Charles Laughton was born in Scarborough, Yorkshire, England, in 1899. His parents were innkeepers. Although he underwent officer's training at Stonyhurst College, he enlisted as an Army private for Britain during World War I where he was poisoned by mustard gas.
Laughton began his career in the family business before enrolling at the Royal Academy of Dramatic Art in London.
He made his first West End stage appearance in 1926 at the age of 27. A brilliant elocutionist, Laughton performed at The Old Vic and Royal Shakespeare Company in 10 productions through 1960. Laughton made his British film debut in a silent short reel starring his future wife, the actress Elsa Lanchester, in 1928.
He and his wife traveled to New York in 1931 to appear in Payment Deferred on Broadway. The next year, Metro-Goldwyn-Mayer made a film version and cast Laughton in the lead role for his U.S. motion picture debut.
In 1934, he received his only Actor Academy Award for The Private Life Of Henry VIII. His was nominated for a Best Actor Oscar twice more for Mutiny On The Bounty (1935) and Witness For The Prosecution (1957).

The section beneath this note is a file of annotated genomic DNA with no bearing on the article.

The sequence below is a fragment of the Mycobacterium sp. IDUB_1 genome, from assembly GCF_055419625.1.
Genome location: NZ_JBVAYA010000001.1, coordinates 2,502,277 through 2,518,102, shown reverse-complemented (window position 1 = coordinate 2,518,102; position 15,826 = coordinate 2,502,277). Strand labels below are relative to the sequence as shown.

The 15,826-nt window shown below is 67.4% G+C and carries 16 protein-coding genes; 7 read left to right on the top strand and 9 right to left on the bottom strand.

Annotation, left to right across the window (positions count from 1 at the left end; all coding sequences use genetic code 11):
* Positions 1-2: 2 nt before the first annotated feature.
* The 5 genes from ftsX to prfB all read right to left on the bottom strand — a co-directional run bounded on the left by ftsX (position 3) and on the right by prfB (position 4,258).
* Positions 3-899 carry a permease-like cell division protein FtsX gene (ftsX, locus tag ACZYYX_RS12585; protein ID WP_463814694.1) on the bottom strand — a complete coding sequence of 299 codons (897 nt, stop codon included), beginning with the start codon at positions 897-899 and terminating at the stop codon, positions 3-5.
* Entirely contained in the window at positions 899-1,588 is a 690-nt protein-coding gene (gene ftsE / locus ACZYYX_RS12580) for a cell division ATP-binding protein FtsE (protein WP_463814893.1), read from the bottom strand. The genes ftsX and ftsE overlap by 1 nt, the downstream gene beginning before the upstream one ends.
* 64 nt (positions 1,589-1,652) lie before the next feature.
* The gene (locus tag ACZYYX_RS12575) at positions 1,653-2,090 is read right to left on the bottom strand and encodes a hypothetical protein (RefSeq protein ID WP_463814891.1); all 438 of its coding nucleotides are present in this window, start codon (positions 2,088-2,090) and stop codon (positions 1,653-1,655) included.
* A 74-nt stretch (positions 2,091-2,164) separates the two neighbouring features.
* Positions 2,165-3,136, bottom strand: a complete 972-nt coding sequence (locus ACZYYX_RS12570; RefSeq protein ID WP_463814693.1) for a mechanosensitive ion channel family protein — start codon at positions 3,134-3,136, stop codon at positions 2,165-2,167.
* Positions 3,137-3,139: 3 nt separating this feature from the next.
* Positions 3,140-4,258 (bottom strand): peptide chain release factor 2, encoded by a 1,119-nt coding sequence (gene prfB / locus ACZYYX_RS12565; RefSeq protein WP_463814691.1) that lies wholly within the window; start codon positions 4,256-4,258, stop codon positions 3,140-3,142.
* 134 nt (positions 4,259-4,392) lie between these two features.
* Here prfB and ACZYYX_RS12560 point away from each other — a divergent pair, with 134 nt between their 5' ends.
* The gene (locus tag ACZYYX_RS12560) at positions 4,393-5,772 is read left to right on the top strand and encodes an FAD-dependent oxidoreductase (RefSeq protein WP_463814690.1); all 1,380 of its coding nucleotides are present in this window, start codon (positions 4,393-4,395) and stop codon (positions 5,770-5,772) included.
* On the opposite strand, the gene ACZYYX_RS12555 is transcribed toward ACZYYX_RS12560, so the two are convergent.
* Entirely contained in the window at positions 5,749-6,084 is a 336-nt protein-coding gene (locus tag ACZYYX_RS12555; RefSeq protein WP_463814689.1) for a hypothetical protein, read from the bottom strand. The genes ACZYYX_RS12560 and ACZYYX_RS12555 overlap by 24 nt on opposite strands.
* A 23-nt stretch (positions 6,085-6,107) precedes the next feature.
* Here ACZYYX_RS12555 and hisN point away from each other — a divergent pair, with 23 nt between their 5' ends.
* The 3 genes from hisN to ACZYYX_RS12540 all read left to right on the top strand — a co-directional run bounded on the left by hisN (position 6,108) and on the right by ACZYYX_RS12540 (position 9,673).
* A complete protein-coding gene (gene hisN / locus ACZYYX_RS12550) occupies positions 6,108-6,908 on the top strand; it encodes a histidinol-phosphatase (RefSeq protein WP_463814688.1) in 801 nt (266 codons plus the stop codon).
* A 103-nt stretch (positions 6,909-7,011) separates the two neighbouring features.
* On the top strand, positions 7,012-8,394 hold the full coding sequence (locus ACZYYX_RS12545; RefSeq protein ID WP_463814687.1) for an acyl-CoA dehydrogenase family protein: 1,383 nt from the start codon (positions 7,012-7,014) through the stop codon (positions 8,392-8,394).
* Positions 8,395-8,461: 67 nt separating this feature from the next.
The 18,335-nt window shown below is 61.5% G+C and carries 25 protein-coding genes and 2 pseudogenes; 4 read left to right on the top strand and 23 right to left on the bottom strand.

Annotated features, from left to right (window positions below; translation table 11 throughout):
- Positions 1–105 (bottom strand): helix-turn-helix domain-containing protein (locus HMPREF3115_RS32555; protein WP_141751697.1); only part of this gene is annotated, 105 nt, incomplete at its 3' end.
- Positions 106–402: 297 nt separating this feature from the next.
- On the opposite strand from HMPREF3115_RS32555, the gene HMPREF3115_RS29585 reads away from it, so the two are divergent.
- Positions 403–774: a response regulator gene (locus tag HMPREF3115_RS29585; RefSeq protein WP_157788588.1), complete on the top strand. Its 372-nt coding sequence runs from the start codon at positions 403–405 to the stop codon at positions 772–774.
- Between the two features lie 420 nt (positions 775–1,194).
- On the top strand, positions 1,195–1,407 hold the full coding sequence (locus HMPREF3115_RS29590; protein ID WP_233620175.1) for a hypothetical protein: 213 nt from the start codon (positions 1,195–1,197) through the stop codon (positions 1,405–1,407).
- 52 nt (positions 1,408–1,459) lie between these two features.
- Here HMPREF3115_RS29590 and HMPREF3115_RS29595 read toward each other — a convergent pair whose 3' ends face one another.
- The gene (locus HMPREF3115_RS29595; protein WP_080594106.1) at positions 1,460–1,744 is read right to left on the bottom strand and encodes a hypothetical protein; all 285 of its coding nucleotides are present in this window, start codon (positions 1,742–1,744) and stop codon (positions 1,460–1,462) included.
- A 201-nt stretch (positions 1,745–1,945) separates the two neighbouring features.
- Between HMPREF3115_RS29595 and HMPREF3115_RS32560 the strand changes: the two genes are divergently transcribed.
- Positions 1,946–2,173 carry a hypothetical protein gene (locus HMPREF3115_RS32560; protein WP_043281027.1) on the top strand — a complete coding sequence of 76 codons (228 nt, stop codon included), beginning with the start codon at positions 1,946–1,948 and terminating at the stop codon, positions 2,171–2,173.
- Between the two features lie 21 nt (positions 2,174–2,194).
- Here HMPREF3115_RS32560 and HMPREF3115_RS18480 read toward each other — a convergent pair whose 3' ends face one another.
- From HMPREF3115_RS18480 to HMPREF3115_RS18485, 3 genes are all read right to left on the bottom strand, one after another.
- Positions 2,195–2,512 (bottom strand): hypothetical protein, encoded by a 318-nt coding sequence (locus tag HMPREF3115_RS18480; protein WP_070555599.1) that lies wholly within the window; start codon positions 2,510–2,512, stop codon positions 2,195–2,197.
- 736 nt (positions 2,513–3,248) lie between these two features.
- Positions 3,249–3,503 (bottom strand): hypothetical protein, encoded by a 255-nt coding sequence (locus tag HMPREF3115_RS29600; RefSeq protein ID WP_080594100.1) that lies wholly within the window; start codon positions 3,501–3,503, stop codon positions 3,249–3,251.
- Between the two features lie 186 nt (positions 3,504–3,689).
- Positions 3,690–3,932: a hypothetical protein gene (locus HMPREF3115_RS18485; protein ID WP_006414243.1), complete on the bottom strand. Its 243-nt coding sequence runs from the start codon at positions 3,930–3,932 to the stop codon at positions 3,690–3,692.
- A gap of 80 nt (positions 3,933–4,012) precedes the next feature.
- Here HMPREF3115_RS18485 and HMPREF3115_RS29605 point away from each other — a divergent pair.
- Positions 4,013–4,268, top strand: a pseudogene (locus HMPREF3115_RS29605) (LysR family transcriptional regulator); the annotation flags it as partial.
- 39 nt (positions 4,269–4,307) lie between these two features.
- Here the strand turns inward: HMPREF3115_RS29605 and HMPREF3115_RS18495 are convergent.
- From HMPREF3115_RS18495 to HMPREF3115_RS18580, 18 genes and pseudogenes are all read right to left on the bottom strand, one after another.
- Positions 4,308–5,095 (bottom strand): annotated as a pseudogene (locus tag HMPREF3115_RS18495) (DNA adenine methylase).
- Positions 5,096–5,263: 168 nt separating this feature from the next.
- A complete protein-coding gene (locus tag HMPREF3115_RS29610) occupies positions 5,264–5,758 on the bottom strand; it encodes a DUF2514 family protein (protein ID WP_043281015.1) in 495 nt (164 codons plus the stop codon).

He and the legendary German silent film producer Erich Pommer teamed up to found Mayflower Pictures in England and produced three films starring Laughton. The films were unsuccessful and the company was saved from bankruptcy when RKO Pictures offered Laughton the role of Quasimodo in The Hunchback of Notre Dame (1939). Laughton and Pommer had plans to make further films, but the outbreak of World War II meant the end of the company.
Laughton also wrote, directed and produced both stage plays and motion pictures. He directed the hit play The Caine Mutiny Court-Martial on Broadway in 1954. The next year, Laughton directed the feature The Night of the Hunter (1955), starring Robert Mitchum. The film was initially panned and Laughton never directed for the cinema again.
He married Elsa Manchester in 1929. In her autobiography, Lanchester revealed that Laughton was bisexual. According to her own account, she was shocked to learn about this, but eventually decided to remain married to him. She was not interested in raising children and this was a source of great disappointment for Laughton.
In 1962, after a film career spanning more than 50 features, Laughton died of cancer of the gall bladder in Hollywood, at the age of 63, 6 months after the release of his last film.